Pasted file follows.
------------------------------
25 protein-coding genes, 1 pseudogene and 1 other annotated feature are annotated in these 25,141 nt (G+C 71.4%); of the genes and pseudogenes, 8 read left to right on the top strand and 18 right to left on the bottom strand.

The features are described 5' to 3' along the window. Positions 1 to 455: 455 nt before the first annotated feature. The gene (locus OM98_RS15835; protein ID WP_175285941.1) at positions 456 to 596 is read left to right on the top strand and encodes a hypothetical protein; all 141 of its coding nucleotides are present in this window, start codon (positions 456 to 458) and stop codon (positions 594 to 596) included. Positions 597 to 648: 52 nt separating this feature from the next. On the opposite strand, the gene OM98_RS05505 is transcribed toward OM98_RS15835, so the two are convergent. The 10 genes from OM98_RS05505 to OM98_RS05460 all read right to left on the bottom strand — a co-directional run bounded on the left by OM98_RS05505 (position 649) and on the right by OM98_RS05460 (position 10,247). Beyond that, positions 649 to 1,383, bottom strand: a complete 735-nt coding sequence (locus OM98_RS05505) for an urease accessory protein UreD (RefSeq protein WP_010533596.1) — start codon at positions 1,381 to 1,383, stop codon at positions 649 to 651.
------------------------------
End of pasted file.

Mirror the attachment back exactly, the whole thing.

25 protein-coding genes, 1 pseudogene and 1 other annotated feature are annotated in these 25,141 nt (G+C 71.4%); of the genes and pseudogenes, 8 read left to right on the top strand and 18 right to left on the bottom strand.

The features are described 5' to 3' along the window. Positions 1 to 455: 455 nt before the first annotated feature. The gene (locus OM98_RS15835; protein ID WP_175285941.1) at positions 456 to 596 is read left to right on the top strand and encodes a hypothetical protein; all 141 of its coding nucleotides are present in this window, start codon (positions 456 to 458) and stop codon (positions 594 to 596) included. Positions 597 to 648: 52 nt separating this feature from the next. On the opposite strand, the gene OM98_RS05505 is transcribed toward OM98_RS15835, so the two are convergent. The 10 genes from OM98_RS05505 to OM98_RS05460 all read right to left on the bottom strand — a co-directional run bounded on the left by OM98_RS05505 (position 649) and on the right by OM98_RS05460 (position 10,247). Beyond that, positions 649 to 1,383, bottom strand: a complete 735-nt coding sequence (locus OM98_RS05505) for an urease accessory protein UreD (RefSeq protein WP_010533596.1) — start codon at positions 1,381 to 1,383, stop codon at positions 649 to 651.